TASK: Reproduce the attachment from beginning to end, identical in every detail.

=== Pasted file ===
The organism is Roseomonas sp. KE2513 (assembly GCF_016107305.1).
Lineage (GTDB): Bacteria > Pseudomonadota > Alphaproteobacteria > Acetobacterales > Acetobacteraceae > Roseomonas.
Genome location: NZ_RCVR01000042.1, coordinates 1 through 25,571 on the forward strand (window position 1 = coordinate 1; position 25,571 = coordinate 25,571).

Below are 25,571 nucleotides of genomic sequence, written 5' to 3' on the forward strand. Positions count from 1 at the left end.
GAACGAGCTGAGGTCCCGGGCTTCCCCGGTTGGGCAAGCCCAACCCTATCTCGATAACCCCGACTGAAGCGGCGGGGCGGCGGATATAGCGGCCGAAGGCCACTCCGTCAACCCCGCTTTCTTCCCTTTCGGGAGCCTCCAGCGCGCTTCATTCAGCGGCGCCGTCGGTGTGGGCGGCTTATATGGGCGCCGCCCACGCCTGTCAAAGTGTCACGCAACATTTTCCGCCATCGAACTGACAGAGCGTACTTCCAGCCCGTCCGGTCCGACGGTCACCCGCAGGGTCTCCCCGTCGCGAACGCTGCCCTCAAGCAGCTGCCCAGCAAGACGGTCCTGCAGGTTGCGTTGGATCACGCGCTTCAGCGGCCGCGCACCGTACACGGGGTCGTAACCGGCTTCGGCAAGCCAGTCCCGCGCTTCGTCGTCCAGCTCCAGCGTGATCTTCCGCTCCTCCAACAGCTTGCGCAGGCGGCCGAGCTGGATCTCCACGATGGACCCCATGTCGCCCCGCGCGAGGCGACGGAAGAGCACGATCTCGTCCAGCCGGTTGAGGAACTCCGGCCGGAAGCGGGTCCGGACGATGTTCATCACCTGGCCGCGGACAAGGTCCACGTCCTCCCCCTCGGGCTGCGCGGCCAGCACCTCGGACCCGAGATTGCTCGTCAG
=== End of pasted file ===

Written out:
The organism is Roseomonas sp. KE2513 (assembly GCF_016107305.1).
Lineage (GTDB): Bacteria > Pseudomonadota > Alphaproteobacteria > Acetobacterales > Acetobacteraceae > Roseomonas.
Genome location: NZ_RCVR01000042.1, coordinates 1 through 25,571 on the forward strand (window position 1 = coordinate 1; position 25,571 = coordinate 25,571).

Below are 25,571 nucleotides of genomic sequence, written 5' to 3' on the forward strand. Positions count from 1 at the left end.
GAACGAGCTGAGGTCCCGGGCTTCCCCGGTTGGGCAAGCCCAACCCTATCTCGATAACCCCGACTGAAGCGGCGGGGCGGCGGATATAGCGGCCGAAGGCCACTCCGTCAACCCCGCTTTCTTCCCTTTCGGGAGCCTCCAGCGCGCTTCATTCAGCGGCGCCGTCGGTGTGGGCGGCTTATATGGGCGCCGCCCACGCCTGTCAAAGTGTCACGCAACATTTTCCGCCATCGAACTGACAGAGCGTACTTCCAGCCCGTCCGGTCCGACGGTCACCCGCAGGGTCTCCCCGTCGCGAACGCTGCCCTCAAGCAGCTGCCCAGCAAGACGGTCCTGCAGGTTGCGTTGGATCACGCGCTTCAGCGGCCGCGCACCGTACACGGGGTCGTAACCGGCTTCGGCAAGCCAGTCCCGCGCTTCGTCGTCCAGCTCCAGCGTGATCTTCCGCTCCTCCAACAGCTTGCGCAGGCGGCCGAGCTGGATCTCCACGATGGACCCCATGTCGCCCCGCGCGAGGCGACGGAAGAGCACGATCTCGTCCAGCCGGTTGAGGAACTCCGGCCGGAAGCGGGTCCGGACGATGTTCATCACCTGGCCGCGGACAAGGTCCACGTCCTCCCCCTCGGGCTGCGCGGCCAGCACCTCGGACCCGAGATTGCTCGTCAG